“For now. Your friend here is in bad condition… You should be prepared for anything.”

Lava took a deep, shuddering breath, and nodded. “I – I know.”

The nurse put a gentle hand on her shoulder and led her into the Ayla’s room. ‘Listen….Lava, is it?”


“I need to talk to her parents. Ayla’s parents. Do you know when they’ll be here? It’s been almost twenty hours since the accident. Since you were there with her, you’ve been here with her and everything, and we understand that she means a lot to you, but we’ll need to talk to the adults.”

Lava gritted her teeth. “There are no adults in this situation, okay? None that she wants near her. Her parents are cruel, and rude. They don’t care and I – ” She stopped, dropping her head. “I do care. I’m all she’s got.”

The nurse nodded slowly, like she was addressing incomprehensive toddlers. “But she does have parents. We know this. We talked to them on the phone. They said they had a flight. So I need to talk to them – where are they?”

Biting her lip, Lava smirked. “Their flight was delayed. But if Ayla wakes up – ” She swallowed. “When she wakes up – you’re going to have a lot of explaining to do. She doesn’t forgive easily.”

“If you say so,” the nurse said impatiently. “Now tell me – when will they be here?”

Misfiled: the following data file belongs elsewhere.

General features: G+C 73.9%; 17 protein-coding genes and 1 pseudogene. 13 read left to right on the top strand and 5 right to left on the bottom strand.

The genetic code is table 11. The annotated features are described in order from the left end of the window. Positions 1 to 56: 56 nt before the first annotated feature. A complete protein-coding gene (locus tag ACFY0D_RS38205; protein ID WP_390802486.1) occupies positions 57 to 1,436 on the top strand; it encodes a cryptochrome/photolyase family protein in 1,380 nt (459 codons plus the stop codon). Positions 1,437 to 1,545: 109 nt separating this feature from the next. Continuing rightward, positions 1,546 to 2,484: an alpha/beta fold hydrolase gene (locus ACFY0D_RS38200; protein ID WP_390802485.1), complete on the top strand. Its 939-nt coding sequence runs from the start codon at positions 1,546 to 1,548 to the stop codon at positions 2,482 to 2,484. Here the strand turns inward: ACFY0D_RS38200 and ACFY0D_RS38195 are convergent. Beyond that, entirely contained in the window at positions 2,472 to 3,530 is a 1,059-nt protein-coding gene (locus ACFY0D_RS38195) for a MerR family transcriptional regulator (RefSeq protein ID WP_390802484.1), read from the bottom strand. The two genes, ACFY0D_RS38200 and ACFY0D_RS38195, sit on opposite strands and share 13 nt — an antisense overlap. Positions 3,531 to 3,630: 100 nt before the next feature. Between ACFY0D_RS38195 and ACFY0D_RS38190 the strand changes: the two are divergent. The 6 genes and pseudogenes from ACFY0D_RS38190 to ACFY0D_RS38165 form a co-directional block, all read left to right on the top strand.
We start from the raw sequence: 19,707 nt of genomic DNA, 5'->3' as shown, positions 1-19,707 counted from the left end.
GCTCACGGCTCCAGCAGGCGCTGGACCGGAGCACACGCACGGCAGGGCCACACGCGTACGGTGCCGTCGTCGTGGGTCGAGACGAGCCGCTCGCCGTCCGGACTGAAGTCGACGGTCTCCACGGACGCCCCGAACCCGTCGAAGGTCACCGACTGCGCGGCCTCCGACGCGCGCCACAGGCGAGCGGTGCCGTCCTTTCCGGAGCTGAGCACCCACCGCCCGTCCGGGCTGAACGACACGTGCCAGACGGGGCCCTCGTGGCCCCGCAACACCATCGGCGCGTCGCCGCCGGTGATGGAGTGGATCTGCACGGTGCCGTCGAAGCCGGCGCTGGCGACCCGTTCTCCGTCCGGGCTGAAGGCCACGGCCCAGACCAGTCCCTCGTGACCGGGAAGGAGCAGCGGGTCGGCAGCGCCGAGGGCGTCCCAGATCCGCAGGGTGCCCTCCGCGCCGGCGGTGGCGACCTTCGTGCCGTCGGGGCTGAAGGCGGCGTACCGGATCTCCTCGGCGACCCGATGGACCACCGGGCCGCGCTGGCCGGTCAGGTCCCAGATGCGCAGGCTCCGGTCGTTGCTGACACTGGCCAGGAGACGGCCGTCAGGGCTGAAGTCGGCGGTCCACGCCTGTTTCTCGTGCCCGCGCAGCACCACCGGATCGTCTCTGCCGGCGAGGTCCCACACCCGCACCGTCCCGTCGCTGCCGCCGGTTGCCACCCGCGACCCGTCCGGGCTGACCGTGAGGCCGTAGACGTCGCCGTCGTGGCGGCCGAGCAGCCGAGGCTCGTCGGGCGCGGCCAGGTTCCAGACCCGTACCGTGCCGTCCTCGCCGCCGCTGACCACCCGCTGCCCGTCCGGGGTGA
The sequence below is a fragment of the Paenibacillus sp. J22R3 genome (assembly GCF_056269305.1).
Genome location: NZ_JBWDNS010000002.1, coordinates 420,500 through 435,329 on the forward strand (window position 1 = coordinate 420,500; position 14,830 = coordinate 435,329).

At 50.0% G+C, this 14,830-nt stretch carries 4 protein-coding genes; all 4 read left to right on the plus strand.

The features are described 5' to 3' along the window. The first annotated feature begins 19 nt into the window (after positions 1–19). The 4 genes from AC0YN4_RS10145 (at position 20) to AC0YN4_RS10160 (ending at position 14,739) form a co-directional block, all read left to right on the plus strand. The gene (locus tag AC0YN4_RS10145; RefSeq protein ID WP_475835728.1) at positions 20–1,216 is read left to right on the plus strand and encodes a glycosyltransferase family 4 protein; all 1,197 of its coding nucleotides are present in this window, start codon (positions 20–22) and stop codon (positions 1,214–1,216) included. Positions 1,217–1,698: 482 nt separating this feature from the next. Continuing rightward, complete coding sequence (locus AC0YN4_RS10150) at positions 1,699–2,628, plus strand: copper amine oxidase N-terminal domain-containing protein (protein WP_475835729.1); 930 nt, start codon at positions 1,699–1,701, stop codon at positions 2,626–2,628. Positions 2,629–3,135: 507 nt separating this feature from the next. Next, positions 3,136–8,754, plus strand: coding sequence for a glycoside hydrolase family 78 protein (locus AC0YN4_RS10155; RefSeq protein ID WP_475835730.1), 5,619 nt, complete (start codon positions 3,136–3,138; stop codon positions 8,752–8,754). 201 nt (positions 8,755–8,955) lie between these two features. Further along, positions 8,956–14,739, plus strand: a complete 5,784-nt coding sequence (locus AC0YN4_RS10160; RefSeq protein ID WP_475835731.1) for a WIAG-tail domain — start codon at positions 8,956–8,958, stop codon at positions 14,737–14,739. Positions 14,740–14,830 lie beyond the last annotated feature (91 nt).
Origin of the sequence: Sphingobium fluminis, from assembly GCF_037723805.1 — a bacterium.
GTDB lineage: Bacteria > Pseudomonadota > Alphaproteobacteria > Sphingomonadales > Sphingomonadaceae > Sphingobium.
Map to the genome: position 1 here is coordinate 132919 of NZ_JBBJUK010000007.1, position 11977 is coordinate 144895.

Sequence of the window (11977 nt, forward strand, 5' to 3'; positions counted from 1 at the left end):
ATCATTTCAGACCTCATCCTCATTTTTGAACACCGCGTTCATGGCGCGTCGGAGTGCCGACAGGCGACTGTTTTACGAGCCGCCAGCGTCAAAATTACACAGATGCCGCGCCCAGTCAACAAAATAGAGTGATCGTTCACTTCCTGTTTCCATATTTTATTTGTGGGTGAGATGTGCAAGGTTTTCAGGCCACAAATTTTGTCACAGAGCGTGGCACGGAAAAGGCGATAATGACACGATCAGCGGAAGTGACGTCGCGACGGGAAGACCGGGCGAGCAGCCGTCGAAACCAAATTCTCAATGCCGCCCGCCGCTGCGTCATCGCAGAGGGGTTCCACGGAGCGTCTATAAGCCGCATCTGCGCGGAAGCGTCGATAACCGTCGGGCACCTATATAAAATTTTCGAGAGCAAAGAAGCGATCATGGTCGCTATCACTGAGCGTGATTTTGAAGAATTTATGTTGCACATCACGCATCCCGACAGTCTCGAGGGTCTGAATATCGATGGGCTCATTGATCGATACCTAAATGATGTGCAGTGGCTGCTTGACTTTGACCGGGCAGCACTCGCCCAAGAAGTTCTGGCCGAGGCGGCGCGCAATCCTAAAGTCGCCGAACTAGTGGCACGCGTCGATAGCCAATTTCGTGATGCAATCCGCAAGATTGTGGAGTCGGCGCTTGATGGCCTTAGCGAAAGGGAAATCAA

“In ten minutes,” she replied under her breath.

“I’ll wait in the lobby. If you want, you may sit by Ayla.”

The nurse turned away, and Lava stuck her tongue out at her behind her back. “Thank you so much for your permission to sit by my girlfriend,” she growled softly. As she entered the room, she ran her fingers over the wall, letting the bumpy edges run over her cut and bruised fingers and palm, which were throbbing from all the nervous fiddling she had been doing.

Ten minutes passed, and then fifteen, and finally twenty. Just as Lava was drifting off to sleep, her hands wrapped around one of Ayla’s, voices echoed from the hallway.
“Where is our daughter? Where is she?”
“Ahead on the left. Twenty-four thirty-one.”
More rushing, heavy footsteps, and then the door was thrown open.
“My baby! Oh, my poor, sweet baby!” A woman’s voice shrieked.
Lava’s eyes flew open. “Oh, Mrs. Perkinson – ”
Mrs. Perkinson gaped. “You? You?! You were here, with our daughter? No. You have no right. Out.”
“What?” Lava whispered. “No! You can’t just – ”
“I said – out! Out!”
Lava stood up abruptly, making the chair fall over. “I was here. I was here for her. I was here for her when you weren’t – when no one else was. I – ”
Mrs. Perkinson’s voice dropped threateningly. “Out,” she whispered.
Lava opened her mouth to retort, but closed it quickly, rushing to leave the room. On her way out, she bumped into Mr. Perkinson, Ayla’s father. He eyed her, his gaze full of hatred, and shoved her aside, stepping into Ayla’s room and closing the door behind him, right in Lava’s face.
Lava could hear sobs coming Ayla’s room. She closed her eyes and tried to block out the sounds. When that failed, she dug her headphones out of her pocket and plugged them into her iPhone, dismissing the waiting texts and turning her music on to shuffle mode, turning it up as loud as it would go. She flinched as the volume shouted in her ears, but the pain was refreshing, and she kept listening to the music.